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Anti-tobacco TV ads distasteful, but they may work

Apr 20th, 2012
Staff Writer

Photo credit: national cancer instituteAnti-tobacco ads on television have become increasingly graphic in an effort to persuade smokers to stop. While the ads have generated some criticism for their sometimes disturbing content, they may work as intended, a new study shows.

Researchers at the University of Illinois, Chicago, looked at anti-smoking ads -- sponsored by state governments, industry, pharmaceutical companies and private foundations using Nielsen ratings data for 75 major U.S. media markets from 1999 to 2007 -- and applied the data to information on smoking rates, quit attempts, average daily consumption of cigarettes and other factors.

They found that regions with more state-sponsored quit-smoking campaigns had fewer smokers and more current smokers who said they intended to quit. But areas with more exposure to tobacco-company-sponsored smoking cessation ads had higher rates of smoking.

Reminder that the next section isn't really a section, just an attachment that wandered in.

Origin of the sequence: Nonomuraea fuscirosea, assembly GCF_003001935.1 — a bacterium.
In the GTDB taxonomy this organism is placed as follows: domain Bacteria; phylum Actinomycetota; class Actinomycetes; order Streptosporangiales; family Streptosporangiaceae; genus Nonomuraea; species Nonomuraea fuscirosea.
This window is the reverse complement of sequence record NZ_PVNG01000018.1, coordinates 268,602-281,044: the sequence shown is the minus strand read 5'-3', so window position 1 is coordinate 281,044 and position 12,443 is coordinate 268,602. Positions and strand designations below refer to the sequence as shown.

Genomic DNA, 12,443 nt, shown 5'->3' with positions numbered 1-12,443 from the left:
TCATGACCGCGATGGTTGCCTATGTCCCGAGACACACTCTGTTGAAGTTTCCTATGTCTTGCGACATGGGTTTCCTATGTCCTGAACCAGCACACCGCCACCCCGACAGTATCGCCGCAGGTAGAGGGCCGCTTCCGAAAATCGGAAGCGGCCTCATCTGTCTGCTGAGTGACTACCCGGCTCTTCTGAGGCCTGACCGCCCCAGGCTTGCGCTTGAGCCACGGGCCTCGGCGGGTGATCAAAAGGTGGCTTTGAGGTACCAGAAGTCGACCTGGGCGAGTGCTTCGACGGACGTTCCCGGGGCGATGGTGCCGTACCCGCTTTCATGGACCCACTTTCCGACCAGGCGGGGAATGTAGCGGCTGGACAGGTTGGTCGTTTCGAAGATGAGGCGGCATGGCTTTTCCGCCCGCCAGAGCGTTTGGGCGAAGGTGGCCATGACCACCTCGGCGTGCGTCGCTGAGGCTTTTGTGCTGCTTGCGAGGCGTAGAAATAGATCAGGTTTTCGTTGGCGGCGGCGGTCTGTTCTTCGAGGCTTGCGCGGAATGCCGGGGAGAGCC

"On the surface, the tobacco-industry ads were mostly anti-smoking and a little corporate promotion, but they weren't promoting the act of smoking," said Sherry Emery, a senior scientist at the UIC institute and lead author of the study. Emery said. "But the effect of the ads is that they are associated with more smoking."

Most of the recent state-sponsored media campaigns were supported by the American Recovery and Reinvestment Act of 2009. The researchers suggest that the recent increased funding for anti-tobacco campaigns may contribute to meaningful reductions in smoking among U.S. adults.

The study is published in the April issue of the American Journal of Public Health.